DSG | Discipleship Study Guide | Vineyard Boise

Just how would you define “Neighbor”?

Reflection 2 of 5

Just then a religion scholar stood up with a question to test Jesus. “Teacher, what do I need to do to get eternal life?”

He answered, “What’s written in God’s Law? How do you interpret it?”

He said, “That you love the Lord your God with all your passion and prayer and muscle and intelligence—and that you love your neighbor as well as you do yourself.”

“Good answer!” said Jesus. “Do it and you’ll live.”

Looking for a loophole, he asked, “And just how would you define ‘neighbor’?”  Luke 10.25-29 | MSG

Ra’a. Plesion. Proximus. Hebrew, Greek, Latin.

I love word studies.

I love words, period.

Digging into the Greek word translated “neighbor” in this famous Jesus story of the Good Samaritan, I find it instructive that Thayer’s old lexicon definition lists “according to the O.T. and Jewish conception, a member of the Hebrew race and commonwealth.” Let’s be fair to our Jewish neighbors – this is the conception we all share. It’s not even a religious conception or a bigoted one (though it is clearly bigoted!). It’s a human conception. We are obsessed with who is and who isn’t beyond the pale of our compassion.

Who am I responsible for? Who is entitled to my help? Who is the “elect” worthy of the full expression of my love and care?

The lawyer is looking for a loophole to justify his own actions – and don’t we all. I appreciate Thayer’s summary of Jesus’ teaching and stance: “any other man irrespective of race or religion with whom we live or whom we chance to meet.” But setting aside how the gender restricting “man” strikes our modern ears, the definition is still too cumbersome. Thayer had it at “any other person.” Any other person. Period.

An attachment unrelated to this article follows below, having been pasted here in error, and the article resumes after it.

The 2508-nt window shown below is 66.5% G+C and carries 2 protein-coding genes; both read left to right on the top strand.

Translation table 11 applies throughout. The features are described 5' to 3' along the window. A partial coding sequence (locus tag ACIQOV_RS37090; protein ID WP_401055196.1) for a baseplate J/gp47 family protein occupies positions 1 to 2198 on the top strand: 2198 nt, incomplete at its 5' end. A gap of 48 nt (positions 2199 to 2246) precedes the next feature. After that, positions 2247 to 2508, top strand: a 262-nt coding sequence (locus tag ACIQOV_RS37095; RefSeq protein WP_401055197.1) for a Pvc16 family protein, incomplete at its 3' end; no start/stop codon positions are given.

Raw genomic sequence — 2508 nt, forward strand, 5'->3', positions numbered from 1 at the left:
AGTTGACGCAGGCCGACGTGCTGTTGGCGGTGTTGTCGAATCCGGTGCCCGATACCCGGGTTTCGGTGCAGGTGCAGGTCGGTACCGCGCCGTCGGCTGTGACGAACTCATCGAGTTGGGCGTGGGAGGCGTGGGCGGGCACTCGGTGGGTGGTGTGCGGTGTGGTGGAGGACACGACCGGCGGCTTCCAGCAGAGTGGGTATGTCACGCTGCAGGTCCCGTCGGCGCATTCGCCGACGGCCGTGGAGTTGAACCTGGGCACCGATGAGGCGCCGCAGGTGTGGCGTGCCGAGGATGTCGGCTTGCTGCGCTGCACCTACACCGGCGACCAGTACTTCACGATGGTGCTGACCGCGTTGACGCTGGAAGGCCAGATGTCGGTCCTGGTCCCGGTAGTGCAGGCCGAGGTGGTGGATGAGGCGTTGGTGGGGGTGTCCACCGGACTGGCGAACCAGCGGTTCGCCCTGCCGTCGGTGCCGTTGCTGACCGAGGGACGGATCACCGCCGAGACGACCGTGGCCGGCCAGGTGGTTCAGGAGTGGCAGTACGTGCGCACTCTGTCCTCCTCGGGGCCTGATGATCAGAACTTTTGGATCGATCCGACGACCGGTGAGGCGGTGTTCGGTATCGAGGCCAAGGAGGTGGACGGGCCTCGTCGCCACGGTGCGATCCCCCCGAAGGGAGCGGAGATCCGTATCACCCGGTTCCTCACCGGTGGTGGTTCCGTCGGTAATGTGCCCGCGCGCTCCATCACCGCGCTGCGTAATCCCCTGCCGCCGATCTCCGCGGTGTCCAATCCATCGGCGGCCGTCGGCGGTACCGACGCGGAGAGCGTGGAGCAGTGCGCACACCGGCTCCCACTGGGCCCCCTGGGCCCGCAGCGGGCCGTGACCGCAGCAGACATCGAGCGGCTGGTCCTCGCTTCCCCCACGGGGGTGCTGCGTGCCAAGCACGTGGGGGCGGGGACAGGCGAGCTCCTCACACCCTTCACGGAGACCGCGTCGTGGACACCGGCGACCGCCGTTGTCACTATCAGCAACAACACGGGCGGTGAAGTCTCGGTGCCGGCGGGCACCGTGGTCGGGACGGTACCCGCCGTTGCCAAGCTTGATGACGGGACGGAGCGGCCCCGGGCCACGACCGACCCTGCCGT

Which means that no one is beyond the pale of our compassion.

All are “elect” in that sense; if he or she is a human being, they qualify. If she is a human being though halfway around the world, then when her dignity is stripped away, my dignity is stripped away; when my instinct to cover and protect myself is engaged, so it is with her, with him, whoever, wherever. Everyone is proximus. Every human being a plesion. Which isn’t meant to overwhelm us (not that it wouldn’t be helpful to feel a bit of that).

Just to shake us out of our typically much more narrowed range of vision and movement.

“Who is my neighbor?” How would you answer this question? In practical terms how do you answer this question?

Lord, let me be appropriately overwhelmed by the sheer number of neighbors confronting me this day. Give me the grace to see the faces I need to see, and to respond to each as you would lead. Through Jesus.



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